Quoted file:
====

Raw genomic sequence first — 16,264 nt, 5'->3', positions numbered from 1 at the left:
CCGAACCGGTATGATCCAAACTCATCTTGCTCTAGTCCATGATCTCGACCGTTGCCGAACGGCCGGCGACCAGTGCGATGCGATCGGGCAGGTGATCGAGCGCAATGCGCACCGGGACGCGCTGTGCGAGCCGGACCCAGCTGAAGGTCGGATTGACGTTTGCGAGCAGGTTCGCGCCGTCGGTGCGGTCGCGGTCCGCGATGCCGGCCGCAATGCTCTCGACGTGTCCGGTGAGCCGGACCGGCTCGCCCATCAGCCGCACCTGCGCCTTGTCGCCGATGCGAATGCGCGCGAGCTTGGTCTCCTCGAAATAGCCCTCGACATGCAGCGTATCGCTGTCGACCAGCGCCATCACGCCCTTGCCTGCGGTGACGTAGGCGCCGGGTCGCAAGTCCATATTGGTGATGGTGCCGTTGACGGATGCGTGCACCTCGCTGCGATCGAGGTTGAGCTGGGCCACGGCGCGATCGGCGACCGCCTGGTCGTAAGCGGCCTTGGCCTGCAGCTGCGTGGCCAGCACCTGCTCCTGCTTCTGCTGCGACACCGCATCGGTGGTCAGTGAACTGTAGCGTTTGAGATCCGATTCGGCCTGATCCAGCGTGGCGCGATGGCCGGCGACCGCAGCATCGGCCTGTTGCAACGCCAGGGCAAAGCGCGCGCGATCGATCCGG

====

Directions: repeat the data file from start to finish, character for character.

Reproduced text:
Raw genomic sequence first — 16,264 nt, 5'->3', positions numbered from 1 at the left:
CCGAACCGGTATGATCCAAACTCATCTTGCTCTAGTCCATGATCTCGACCGTTGCCGAACGGCCGGCGACCAGTGCGATGCGATCGGGCAGGTGATCGAGCGCAATGCGCACCGGGACGCGCTGTGCGAGCCGGACCCAGCTGAAGGTCGGATTGACGTTTGCGAGCAGGTTCGCGCCGTCGGTGCGGTCGCGGTCCGCGATGCCGGCCGCAATGCTCTCGACGTGTCCGGTGAGCCGGACCGGCTCGCCCATCAGCCGCACCTGCGCCTTGTCGCCGATGCGAATGCGCGCGAGCTTGGTCTCCTCGAAATAGCCCTCGACATGCAGCGTATCGCTGTCGACCAGCGCCATCACGCCCTTGCCTGCGGTGACGTAGGCGCCGGGTCGCAAGTCCATATTGGTGATGGTGCCGTTGACGGATGCGTGCACCTCGCTGCGATCGAGGTTGAGCTGGGCCACGGCGCGATCGGCGACCGCCTGGTCGTAAGCGGCCTTGGCCTGCAGCTGCGTGGCCAGCACCTGCTCCTGCTTCTGCTGCGACACCGCATCGGTGGTCAGTGAACTGTAGCGTTTGAGATCCGATTCGGCCTGATCCAGCGTGGCGCGATGGCCGGCGACCGCAGCATCGGCCTGTTGCAACGCCAGGGCAAAGCGCGCGCGATCGATCCGG